Lovecraft survived because he understood what scares a person. Power, without feeling, is frightening. I’ve seen it in the eyes of both Christian and Pagan and it always sends me away shuddering. Smith’s book is more concerned with the survival of H. P.’s ideas in the media. It is a pleasant stroll, or an unpleasant stroll, depending on your perspective, through the descendants of Lovecraft’s monsters and gods. There’s no shame in calling them deities. If we are honest with ourselves, we will admit that some kinds of entities are inherently frightening.

Beliefism

A question never adequately resolved revolves around the status of atheism. What exactly is it? Well, I suppose it is many things, actually. One thing that seems indisputable is that religion has been part of human culture from the beginning. It would seem likely that not all believers carried the same level of conviction, and there may have been “atheists” shortly after theism evolved. The difficulty is that both belief in god/s, and/or the lack thereof, are matters of personal conviction. That somewhat blurred line has been crossed, according to some, by the recent growth of “atheist churches.” In several web stories my friends have pointed out to me, a growing movement of atheist “mega-churches” has been noticed. These are groups of atheists who meet for many of the same reasons religious folk do, sans salvation. It is a social occasion, and a chance to fellowship with like-minded non-believers, and to support their lack of faith. Some atheists bristle at this (as do some religious), claiming that it cheapens the atheistic enterprise (or that religions somehow hold a copyright on belief-based gatherings).

Herein lies the rub. Atheists are no more cut from the same cloth (or lack of cloth) as religious believers are. There are varieties of unbelief. Some obviously see that the weekly gathering has benefits. There’s no question that atheists can be every bit as humanitarian as religious believers are. Besides, who doesn’t like to meet with people who think like them? “Minister” might not be the leader’s title of choice, although it has a long pedigree in politics as a secular title (as, for example, in the Ministry of Defense). The slow decline in mainstream Christian services, however, might suggest that atheist services would be inclined to grow. Weekends were originally created for religious reasons and still generally remain the religious meeting days of choice. Some religious groups do not insist on doctrine to be members—Unitarians are a prime example of this—but the value of meeting together is human, all too human.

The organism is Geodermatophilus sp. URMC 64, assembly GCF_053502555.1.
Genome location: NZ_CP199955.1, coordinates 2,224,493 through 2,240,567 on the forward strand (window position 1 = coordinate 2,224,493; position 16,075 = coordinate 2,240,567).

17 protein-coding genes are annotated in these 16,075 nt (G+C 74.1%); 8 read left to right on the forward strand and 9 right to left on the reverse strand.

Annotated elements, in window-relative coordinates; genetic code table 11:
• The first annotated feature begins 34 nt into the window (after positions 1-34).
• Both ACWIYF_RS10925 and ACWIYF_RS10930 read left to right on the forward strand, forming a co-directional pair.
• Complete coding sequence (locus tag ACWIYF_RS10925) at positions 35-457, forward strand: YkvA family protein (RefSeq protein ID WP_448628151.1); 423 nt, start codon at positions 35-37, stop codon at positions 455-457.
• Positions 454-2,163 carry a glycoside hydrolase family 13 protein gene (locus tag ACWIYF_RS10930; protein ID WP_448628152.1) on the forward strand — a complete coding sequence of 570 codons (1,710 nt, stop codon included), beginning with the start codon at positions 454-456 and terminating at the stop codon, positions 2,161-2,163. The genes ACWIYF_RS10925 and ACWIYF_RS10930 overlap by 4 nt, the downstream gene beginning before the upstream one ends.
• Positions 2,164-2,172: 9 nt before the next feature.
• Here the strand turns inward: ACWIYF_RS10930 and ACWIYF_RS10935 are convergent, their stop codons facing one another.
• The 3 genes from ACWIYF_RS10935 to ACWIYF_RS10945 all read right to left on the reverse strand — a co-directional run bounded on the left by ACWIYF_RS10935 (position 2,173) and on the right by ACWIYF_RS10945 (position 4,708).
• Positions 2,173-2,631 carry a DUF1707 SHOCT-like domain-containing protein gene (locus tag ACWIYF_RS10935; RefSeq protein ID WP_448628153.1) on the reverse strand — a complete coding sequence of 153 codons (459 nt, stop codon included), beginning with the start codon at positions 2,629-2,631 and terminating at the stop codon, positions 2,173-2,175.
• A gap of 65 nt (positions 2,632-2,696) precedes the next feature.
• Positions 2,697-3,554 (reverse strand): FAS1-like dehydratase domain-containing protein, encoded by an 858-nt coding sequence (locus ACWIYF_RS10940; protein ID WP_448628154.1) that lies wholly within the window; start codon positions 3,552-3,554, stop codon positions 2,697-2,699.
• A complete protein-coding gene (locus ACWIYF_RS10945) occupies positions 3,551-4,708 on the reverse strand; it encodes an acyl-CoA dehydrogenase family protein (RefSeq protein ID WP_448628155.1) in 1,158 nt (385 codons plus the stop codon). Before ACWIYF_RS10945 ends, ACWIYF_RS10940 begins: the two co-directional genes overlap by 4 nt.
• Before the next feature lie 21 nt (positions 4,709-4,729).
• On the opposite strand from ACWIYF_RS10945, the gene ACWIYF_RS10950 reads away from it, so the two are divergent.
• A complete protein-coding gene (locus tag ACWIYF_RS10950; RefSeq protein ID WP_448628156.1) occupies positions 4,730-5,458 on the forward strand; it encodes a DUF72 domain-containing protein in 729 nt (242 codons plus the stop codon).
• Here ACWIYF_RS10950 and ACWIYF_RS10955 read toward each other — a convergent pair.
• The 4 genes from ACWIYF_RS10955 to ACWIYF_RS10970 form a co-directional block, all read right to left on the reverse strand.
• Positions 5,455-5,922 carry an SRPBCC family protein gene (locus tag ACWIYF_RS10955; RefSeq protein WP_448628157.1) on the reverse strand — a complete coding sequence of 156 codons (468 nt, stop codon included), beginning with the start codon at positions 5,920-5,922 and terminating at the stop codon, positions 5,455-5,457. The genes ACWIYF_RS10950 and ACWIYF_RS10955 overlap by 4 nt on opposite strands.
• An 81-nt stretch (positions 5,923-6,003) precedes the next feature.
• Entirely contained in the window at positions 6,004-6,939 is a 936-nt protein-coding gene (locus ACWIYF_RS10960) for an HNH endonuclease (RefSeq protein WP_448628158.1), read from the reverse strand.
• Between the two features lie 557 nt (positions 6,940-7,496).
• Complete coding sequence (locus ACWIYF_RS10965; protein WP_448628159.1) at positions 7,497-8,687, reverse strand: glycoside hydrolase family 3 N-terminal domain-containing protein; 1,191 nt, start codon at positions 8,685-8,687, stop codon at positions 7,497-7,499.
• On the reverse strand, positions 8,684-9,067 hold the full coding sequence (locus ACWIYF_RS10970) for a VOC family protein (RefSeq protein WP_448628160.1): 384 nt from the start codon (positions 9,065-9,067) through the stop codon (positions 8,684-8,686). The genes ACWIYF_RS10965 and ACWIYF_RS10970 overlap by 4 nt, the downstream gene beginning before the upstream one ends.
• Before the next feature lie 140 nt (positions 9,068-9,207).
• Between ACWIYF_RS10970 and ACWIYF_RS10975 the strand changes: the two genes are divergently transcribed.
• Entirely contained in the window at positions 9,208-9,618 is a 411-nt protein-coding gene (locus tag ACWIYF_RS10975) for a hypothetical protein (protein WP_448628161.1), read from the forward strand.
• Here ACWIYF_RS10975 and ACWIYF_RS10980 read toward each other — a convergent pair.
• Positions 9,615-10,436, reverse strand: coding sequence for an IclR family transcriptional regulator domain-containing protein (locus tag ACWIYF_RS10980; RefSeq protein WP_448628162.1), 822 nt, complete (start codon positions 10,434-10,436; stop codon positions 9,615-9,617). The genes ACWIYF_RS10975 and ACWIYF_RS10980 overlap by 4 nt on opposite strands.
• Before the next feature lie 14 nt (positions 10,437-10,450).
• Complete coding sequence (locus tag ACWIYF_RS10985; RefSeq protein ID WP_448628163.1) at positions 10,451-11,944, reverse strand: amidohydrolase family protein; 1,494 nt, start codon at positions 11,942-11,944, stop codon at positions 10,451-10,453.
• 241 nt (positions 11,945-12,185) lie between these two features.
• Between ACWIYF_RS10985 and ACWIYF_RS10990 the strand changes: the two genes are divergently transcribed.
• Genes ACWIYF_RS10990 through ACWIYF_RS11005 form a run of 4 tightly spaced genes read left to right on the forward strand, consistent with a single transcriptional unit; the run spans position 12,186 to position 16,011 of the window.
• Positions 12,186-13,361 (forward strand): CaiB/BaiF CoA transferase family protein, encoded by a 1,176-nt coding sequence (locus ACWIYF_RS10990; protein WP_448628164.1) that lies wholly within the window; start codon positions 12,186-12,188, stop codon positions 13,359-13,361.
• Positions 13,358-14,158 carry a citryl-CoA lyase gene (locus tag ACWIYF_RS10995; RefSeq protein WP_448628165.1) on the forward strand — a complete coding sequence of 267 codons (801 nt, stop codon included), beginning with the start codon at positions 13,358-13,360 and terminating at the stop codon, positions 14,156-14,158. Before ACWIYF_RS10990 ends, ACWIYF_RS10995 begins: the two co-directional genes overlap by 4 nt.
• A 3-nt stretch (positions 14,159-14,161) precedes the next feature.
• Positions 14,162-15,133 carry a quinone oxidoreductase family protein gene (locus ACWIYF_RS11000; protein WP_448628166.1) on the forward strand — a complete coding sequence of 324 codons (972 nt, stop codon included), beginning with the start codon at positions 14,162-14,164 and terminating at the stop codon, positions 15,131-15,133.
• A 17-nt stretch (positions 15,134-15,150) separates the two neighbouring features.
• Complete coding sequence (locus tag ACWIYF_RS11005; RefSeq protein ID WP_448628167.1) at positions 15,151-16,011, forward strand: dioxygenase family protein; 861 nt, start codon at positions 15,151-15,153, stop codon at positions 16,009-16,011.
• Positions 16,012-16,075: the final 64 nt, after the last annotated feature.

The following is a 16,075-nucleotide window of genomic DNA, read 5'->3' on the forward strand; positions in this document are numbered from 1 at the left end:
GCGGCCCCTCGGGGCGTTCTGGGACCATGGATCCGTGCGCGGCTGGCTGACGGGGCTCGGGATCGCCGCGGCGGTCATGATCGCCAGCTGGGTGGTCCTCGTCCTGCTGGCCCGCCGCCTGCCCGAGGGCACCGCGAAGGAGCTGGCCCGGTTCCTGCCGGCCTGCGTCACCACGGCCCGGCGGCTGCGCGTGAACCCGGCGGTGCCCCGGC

Clearly the purpose of an atheist gathering is not primarily worship. I should imagine, however, that wonder is still part of the non-religious vocabulary. God is not necessary for feelings of awe and joy. And sometimes it is fun to get together for some structured activity that isn’t work (for those who have jobs). An Associated Press story, however, points out the irony of the gathering of “people bound by their belief in non-belief.” There is, however, believing going on here. There can be no escaping it. Despite all the problems associated with omnipotence, the idea of a deity where the buck indeed stopped was an ebenezer for grounding belief. Even the most outspoken of atheists share this with the literalist and the moderate—they all believe. And as long as people believe, they will seek groups of those who share similar views. Why not? Even the truth requires belief.

What does it  mean?

What does it mean?

Finding Nemesis

Philip Roth was an author unknown to me (shame on me!) until this summer. Over the past several years I’ve taken it upon myself to read my daughter’s high school novel-reading assignments so that we can stay current (in an aspect where a parent is permitted to do so). Her school requires summer reading and this year Roth’s novel Nemesis was on the roster. As a recent book, it is unusual in being assigned before the test of time has rendered its verdict. Set during a fictionalized polio outbreak in Newark in 1944, Nemesis follows the fortunes of Bucky Cantor, a Jewish physical education teacher in charge of a summer playground program in Newark. As his kids begin to fall to the disease, the protagonist flees to the Poconos to be with his fiancée at a Jewish summer camp. As the situation deteriorates, Bucky questions God’s role in the world of disease and in the war that continues to rage in Europe and the Pacific.